East County Magazine sent a public records request to Superintendent Miyashiro, and Board President Otero and other school district executives requesting final project costs and accounting for the “flash mob” video on Sept. 6, but they have failed to comply with the request, as the district has done for numerous other ECM CPRA requests. (California government code flatly requires agencies and public school districts to honor such requests within 10 days; only extreme and unusual circumstances may they extend responses out another 14 days. (California Government Code Code §6253.) But even by the maximum time allowed by law, the district is in violation.
The flash mob video was produced and edited by Media Arts Project, a San Diego-based video cooperative. ECM contacted via e-mail Ethan Van Thilio, the non-profit’s founder and executive director for copies of contracts and invoices pertaining to the flash mob video project to determine final production costs. (ECM has since filed a formal CPRA request to Van Thillo and the collective’s board president, Antonio Ventura.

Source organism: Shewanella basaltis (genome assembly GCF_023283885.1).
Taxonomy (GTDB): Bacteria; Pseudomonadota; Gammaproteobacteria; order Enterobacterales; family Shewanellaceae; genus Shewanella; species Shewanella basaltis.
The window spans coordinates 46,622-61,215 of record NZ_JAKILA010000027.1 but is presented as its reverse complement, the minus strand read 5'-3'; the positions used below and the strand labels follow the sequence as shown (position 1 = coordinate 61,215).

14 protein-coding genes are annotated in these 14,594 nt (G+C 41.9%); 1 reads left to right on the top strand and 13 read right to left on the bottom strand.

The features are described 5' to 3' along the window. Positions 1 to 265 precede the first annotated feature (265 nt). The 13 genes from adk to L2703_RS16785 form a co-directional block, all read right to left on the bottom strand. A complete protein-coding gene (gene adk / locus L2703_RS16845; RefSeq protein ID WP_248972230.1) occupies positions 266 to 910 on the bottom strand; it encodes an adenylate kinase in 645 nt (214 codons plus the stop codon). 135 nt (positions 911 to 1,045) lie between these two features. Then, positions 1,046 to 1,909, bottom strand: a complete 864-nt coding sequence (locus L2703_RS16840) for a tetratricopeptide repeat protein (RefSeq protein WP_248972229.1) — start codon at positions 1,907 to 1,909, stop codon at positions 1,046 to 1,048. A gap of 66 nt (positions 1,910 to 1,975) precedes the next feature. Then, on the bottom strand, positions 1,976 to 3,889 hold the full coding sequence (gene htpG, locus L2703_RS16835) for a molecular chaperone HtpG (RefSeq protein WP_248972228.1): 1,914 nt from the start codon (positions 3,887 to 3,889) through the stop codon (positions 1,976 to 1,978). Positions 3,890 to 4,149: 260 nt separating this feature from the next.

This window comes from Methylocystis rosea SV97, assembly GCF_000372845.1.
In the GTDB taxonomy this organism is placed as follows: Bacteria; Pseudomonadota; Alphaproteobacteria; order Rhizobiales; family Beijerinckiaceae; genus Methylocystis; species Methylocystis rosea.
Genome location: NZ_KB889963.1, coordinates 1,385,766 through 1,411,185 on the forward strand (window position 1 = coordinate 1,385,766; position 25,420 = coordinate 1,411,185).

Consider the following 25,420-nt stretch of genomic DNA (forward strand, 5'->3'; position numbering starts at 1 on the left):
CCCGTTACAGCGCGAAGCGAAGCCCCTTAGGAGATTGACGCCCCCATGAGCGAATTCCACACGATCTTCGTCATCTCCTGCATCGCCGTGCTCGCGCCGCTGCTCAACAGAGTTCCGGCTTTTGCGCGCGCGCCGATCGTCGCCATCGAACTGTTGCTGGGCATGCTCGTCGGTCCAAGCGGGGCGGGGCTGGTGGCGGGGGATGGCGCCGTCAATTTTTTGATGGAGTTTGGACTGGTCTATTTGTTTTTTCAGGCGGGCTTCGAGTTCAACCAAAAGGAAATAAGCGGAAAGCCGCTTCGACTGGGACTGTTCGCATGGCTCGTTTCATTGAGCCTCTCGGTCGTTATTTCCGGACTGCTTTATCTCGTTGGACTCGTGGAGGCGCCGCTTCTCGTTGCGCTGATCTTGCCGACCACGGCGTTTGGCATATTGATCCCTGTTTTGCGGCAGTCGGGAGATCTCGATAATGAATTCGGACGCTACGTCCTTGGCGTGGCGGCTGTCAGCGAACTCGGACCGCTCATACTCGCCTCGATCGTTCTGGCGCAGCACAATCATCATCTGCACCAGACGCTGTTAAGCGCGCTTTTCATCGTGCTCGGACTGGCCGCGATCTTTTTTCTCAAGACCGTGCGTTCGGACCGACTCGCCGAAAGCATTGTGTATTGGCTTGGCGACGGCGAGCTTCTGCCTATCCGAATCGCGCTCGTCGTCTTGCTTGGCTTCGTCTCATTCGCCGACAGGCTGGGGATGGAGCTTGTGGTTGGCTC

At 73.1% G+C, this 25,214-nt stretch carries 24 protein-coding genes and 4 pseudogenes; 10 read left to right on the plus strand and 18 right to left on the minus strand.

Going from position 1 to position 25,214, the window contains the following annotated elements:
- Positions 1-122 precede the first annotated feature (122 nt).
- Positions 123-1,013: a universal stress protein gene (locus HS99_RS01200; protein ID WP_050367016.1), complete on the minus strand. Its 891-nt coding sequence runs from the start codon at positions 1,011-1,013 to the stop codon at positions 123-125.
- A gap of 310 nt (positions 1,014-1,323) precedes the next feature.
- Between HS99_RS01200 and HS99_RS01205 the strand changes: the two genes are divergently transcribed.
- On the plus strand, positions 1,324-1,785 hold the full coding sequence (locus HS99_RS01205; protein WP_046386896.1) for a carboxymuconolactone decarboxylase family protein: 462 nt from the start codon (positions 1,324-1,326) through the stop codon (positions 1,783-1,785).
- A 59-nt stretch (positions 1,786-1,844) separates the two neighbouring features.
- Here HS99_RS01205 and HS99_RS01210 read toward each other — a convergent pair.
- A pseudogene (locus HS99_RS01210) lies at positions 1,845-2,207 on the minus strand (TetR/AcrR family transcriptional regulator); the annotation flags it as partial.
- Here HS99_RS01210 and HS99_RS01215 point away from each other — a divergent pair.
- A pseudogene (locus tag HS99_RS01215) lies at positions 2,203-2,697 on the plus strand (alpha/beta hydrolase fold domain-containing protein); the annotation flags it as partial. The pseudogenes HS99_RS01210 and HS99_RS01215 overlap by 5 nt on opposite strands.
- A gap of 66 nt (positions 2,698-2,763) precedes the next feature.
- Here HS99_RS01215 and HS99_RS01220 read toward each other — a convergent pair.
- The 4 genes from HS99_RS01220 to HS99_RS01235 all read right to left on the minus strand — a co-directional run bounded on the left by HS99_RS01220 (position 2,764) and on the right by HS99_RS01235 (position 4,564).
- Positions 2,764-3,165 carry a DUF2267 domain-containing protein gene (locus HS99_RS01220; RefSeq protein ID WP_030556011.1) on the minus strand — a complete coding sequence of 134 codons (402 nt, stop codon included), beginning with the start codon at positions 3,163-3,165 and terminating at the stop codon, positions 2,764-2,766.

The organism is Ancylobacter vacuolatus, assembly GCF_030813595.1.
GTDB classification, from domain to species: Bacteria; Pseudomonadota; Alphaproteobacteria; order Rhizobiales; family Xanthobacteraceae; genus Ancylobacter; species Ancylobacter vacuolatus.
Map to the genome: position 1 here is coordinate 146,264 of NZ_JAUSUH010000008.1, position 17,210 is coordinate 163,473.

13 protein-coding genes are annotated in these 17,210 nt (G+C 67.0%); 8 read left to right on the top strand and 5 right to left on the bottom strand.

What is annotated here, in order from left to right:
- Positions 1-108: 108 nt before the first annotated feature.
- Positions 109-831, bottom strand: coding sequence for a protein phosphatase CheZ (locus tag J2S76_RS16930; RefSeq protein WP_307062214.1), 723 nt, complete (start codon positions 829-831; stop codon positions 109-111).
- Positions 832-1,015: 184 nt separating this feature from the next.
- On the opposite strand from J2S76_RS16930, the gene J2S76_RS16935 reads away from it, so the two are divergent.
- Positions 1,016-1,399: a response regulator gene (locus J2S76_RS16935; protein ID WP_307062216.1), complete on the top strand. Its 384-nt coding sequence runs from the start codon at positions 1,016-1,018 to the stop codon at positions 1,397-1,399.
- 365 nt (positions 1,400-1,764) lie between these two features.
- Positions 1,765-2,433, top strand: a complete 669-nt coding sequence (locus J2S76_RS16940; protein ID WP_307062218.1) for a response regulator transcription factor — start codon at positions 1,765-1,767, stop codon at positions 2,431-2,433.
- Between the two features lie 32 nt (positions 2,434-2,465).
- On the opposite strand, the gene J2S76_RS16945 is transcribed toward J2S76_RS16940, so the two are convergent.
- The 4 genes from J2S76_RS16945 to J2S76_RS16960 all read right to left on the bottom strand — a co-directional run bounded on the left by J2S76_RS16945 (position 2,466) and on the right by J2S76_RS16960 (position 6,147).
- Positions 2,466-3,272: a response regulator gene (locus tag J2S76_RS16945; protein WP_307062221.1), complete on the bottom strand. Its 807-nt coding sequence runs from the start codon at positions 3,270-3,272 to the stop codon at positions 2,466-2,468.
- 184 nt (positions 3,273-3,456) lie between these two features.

For other district video projects, Miyashiro entered into another agreement with Ron Cook Media on Aug. 28 that would pay them up to $40,000 for video production services through Dec. 31 using “one-time funds and/or ASA Grant funds depending on type of video ”on an as-needed basis.” “